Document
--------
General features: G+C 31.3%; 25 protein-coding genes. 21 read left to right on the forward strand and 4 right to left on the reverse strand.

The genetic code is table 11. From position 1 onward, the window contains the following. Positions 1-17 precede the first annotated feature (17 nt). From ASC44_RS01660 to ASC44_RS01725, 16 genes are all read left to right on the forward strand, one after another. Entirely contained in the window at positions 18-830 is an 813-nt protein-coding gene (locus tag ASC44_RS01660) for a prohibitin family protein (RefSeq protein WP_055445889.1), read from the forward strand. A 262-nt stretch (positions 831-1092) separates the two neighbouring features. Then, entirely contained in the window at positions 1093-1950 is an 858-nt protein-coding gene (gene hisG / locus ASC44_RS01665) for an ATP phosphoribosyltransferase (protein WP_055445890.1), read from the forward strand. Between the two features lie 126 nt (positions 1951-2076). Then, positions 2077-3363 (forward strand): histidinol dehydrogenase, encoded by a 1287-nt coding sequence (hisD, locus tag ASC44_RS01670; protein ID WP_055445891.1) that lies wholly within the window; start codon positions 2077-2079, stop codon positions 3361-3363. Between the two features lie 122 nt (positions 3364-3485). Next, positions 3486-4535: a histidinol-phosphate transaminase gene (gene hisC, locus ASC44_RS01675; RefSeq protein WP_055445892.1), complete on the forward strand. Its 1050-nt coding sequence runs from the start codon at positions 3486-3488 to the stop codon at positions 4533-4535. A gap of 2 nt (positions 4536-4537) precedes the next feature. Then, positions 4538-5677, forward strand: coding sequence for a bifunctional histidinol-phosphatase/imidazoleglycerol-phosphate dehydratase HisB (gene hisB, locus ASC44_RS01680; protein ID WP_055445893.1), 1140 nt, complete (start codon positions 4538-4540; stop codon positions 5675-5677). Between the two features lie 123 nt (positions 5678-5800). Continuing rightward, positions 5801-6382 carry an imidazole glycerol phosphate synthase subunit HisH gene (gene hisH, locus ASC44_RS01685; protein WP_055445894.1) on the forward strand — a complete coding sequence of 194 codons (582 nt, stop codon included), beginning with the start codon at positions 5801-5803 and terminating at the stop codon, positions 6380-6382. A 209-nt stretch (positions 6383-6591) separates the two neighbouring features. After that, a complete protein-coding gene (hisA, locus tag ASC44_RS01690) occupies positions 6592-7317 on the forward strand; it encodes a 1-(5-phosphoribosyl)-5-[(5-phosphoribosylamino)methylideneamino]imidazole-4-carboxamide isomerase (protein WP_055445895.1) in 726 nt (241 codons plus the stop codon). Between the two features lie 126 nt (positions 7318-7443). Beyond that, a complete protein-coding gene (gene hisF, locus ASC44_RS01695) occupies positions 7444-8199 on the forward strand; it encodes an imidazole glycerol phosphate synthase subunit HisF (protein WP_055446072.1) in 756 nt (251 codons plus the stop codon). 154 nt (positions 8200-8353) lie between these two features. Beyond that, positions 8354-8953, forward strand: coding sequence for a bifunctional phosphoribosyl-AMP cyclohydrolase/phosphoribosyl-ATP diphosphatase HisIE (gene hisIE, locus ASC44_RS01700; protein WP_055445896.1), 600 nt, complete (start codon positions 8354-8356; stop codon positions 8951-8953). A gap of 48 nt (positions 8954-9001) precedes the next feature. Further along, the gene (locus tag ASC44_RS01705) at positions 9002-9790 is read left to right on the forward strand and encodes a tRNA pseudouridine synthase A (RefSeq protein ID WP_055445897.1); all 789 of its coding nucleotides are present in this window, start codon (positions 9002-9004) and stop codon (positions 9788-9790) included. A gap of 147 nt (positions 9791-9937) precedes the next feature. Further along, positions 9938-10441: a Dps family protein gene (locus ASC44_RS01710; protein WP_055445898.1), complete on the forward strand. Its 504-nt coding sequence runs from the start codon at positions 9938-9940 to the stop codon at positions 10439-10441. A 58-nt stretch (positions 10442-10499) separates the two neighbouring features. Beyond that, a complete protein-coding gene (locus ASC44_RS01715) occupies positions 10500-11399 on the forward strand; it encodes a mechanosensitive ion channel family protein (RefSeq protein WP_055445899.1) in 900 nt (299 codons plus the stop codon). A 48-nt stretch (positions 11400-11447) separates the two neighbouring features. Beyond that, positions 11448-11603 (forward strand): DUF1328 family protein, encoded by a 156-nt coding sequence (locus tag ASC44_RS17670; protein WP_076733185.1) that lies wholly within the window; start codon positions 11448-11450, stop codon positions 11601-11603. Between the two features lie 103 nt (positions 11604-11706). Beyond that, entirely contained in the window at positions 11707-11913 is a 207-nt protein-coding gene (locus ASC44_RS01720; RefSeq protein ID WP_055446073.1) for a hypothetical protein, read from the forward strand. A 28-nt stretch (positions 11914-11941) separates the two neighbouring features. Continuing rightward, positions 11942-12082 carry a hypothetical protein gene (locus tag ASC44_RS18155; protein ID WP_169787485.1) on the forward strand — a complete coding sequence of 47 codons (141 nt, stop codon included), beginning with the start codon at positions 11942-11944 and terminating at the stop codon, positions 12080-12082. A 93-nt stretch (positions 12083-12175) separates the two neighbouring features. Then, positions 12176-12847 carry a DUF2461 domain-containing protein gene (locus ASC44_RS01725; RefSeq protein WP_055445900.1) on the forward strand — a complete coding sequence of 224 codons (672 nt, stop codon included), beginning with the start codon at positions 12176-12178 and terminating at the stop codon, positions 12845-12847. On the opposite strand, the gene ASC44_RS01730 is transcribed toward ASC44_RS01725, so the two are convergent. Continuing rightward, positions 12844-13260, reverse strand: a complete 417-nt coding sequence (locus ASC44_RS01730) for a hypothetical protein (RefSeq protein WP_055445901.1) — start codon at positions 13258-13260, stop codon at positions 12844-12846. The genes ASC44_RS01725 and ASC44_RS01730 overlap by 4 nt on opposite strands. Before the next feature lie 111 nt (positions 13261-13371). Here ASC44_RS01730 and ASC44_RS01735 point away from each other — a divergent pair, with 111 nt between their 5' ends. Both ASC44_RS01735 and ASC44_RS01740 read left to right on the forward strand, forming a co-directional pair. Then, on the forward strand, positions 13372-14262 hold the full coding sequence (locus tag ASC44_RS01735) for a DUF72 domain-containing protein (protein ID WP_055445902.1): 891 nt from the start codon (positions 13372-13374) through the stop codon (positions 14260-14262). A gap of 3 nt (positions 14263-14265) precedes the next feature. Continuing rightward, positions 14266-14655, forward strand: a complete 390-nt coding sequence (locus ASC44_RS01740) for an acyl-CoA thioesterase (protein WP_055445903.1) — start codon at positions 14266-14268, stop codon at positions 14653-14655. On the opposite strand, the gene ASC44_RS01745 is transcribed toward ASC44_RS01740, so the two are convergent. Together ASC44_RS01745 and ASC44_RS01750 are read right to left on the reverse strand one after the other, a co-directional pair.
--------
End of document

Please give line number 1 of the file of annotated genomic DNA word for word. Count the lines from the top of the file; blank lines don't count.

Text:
General features: G+C 31.3%; 25 protein-coding genes. 21 read left to right on the forward strand and 4 right to left on the reverse strand.